Toga party in Tarragona | The West Australian | Ralph Lauren

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It’s a gorgeous vision; one that is lodged in the memory and resurfaces from time to time, when I’m daydreaming about those heady, optimistic days of overseas travel.

There is, in my mind’s eye, a provincial Catalonian flag, striped red and yellow and quivering in the gentle breeze against a backdrop of light blue sky and the calm, navy blue waters of the Mediterranean.

There's a good choice of al fresco dining in Tarragona.
Camera IconThere’s a good choice of al fresco dining in Tarragona. Credit: Steve McKenna/Supplied

In the foreground, and acting as the icing on the cake of this particular sun-soaked memory, is a half-ruined sandstone amphitheatre. It dates back to the second century AD, when Tarragona — or Tarraco as it was called — was one of the most important ports in Hispania (as the Romans knew the Iberian Peninsula).

These days this seaside city lives in the shadow of Barcelona, which sprawls by the coast 100km to the north and has thrived as one of Europe’s biggest tourist magnets. But if you have a spare day in your itinerary, a penchant for history and culture and fancy taking a breather from the visitor hordes, Tarragona is worth the diversion from the Catalonian capital.

You can get here by road or rail in about an hour, while some cruise ships — such as the one we’re on, Viking Jupiter — include Tarragona on certain Mediterranean voyages.

Eye catching architecture is a feature of Tarragona.
Camera IconEye catching architecture is a feature of Tarragona. Credit: Steve McKenna

The aforementioned amphitheatre, which used to attract up to 15,000 spectators for its gladiatorial contests, is one of the UNESCO World Heritage-listed relics scattered about the city. Most are within strolling distance of each other in Tarragona’s compact historic centre, although arguably the most striking of all is the formidable aqueduct, which looms on the city’s northern outskirts and bears the moniker: the “Devil’s Bridge”.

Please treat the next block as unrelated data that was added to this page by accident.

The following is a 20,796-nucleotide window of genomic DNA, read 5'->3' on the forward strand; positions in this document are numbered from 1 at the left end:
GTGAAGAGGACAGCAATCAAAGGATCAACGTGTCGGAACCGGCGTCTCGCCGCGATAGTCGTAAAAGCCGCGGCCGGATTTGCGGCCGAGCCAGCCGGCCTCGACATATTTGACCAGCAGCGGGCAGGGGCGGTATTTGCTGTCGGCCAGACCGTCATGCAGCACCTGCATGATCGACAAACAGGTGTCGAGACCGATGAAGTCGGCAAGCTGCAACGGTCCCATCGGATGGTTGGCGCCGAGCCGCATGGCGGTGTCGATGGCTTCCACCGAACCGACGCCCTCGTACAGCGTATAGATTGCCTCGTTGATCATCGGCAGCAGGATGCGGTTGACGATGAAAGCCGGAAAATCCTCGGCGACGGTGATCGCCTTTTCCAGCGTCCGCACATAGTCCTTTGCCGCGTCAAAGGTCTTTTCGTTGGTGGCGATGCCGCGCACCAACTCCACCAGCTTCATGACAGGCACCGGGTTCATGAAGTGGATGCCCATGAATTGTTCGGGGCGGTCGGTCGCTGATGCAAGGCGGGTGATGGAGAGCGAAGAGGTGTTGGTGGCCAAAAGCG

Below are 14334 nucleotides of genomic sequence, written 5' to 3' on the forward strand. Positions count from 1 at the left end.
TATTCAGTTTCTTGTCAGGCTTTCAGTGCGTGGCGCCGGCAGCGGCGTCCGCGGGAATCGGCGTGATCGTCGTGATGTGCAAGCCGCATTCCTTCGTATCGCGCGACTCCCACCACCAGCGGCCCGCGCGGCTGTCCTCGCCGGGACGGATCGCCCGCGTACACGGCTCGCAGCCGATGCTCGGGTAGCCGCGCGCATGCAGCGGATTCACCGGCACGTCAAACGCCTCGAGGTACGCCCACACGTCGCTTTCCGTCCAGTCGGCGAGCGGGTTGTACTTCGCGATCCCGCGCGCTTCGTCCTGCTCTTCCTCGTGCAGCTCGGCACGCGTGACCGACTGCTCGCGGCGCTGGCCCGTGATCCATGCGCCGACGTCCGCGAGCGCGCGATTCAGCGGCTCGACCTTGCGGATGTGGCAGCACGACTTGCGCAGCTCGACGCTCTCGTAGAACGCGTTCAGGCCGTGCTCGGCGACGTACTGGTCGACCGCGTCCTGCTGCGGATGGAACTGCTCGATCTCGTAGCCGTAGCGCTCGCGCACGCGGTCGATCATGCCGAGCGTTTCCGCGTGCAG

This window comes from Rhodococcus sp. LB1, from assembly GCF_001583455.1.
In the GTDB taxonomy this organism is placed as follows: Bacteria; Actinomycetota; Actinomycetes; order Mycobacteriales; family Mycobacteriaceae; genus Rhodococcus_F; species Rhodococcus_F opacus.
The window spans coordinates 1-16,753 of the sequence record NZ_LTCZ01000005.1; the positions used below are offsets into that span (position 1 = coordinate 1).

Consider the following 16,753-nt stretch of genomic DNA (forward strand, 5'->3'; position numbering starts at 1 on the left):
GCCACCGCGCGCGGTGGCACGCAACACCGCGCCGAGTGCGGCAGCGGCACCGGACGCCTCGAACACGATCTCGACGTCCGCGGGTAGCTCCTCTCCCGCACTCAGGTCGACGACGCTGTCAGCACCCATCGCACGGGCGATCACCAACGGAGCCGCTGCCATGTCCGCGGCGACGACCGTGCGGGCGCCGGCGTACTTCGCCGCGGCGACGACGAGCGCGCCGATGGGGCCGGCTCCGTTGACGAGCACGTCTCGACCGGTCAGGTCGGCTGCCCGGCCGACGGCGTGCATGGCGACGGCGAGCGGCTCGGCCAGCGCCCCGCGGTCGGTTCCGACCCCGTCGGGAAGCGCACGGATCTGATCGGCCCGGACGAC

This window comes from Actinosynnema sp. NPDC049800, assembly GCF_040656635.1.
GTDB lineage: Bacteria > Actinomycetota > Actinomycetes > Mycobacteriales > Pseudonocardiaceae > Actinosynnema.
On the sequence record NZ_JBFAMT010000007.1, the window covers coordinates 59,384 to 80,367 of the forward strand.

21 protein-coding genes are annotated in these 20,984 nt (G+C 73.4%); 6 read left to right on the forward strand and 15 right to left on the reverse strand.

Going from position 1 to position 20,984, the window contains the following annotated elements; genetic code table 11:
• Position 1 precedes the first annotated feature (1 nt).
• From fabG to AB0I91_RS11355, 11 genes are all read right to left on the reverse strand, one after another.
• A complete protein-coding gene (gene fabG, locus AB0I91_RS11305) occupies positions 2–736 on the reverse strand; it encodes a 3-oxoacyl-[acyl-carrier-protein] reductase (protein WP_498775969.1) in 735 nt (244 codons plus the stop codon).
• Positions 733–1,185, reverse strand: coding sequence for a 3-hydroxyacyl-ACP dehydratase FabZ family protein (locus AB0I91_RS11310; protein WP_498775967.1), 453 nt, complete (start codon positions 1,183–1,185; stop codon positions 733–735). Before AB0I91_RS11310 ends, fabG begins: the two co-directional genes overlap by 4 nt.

Meanwhile, mosaics, sculptures and other excavated ancient Roman finds are showcased at the National Archaeological Museum of Tarragona, one of the oldest museums in Catalonia. To see the people of Tarragona paying homage to their Roman heritage, coincide your trip to the city with Tarraco Viva, a fortnight-long festival normally staged annually in May.

Crowds don togas and other costumes of yesteryear and partake in revelry-fuelled events such as gladiator fight simulations, theatrical monologues, musical concerts and Roman cookery workshops. A good deal of wine is also quaffed.

Medieval town walls, Tarragona.
Camera IconMedieval town walls, Tarragona. Credit: Steve McKenna/Supplied

While Tarragona is proud of its Roman roots, the city isn’t wedded to its ancient past. A stone’s throw from the old Roman circus, where horse and chariot races were once held, you’ll find dozens of lively bars, cafes and restaurants where locals live in the moment, socialising (and squabbling) over football and politics — and tucking variously into coffee, pastries, beer, wine, tapas and seafood (much of it sourced from the fishing boats that glide in and out of El Serrallo, a long-time maritime district).

Go for a mosey around the historic quarter, which is edged by the crumbling ruins of medieval walls and towers, and you’ll see enticing spots to sit down for refreshments. Sheltered by awnings, tables and chairs spill out onto sidewalks and squares, notably on Placa de la Font, a handsome spacious rectangle by the town hall.

Monument to Castellers, Tarragona.
Camera IconMonument to Castellers, Tarragona. Credit: Steve McKenna/Supplied

It’s a five-minute walk from Tarragona’s imposing cathedral, which was constructed in the 12th century and sits on the grounds of a former Roman temple and later a mosque built by the Moors (one of a clutch of civilisations to occupy the city in the post-Roman age). Al fresco venues, as well as shops and banks (with ATMs), can also be found strung along La Rambla Nova, a wide tree-and-bench-studded boulevard that runs inland for just over a kilometre from Balcon del Mediterraneo, an elevated observation deck-cum-promenade that grants lovely sea views.

Tarragona’s La Rambla is a bit different from Barcelona’s. You can normally navigate its traffic-free central strip without being pestered by touts and getting flustered by the presence of hundreds of other tourists.

Tarragona, set on the Mediterranean.
Camera IconTarragona, set on the Mediterranean. Credit: Steve McKenna/Supplied

You will, though, likely be stopped in your tracks by the Monument to Castellers. This lofty bronze sculpture — crafted by Catalan artist Francesc Angles i Garcia — comprises dozens of characters in a huddle supporting a teetering mass of figures. This celebrates the tradition of human towers (castells). A feature of Catalan culture that symbolises togetherness, it’s believed to have begun in the Tarragona province more than 200 years ago. This practice endures, most dramatically at the Santa Tecla Festival, another of Tarragona’s cherished gatherings. Toasting Catalonian heritage and honouring the city’s patron saint, it’s due to be held again, all being well, in September 2021.

  • For information on visiting Tarragona, see tarragonaturisme.cat/
  • Alternative day trips from Barcelona include Girona, a beautiful medieval city to the north of the Catalonian capital, and Montserrat, a monastery tucked in the mountains east of the city. See spain.info/en



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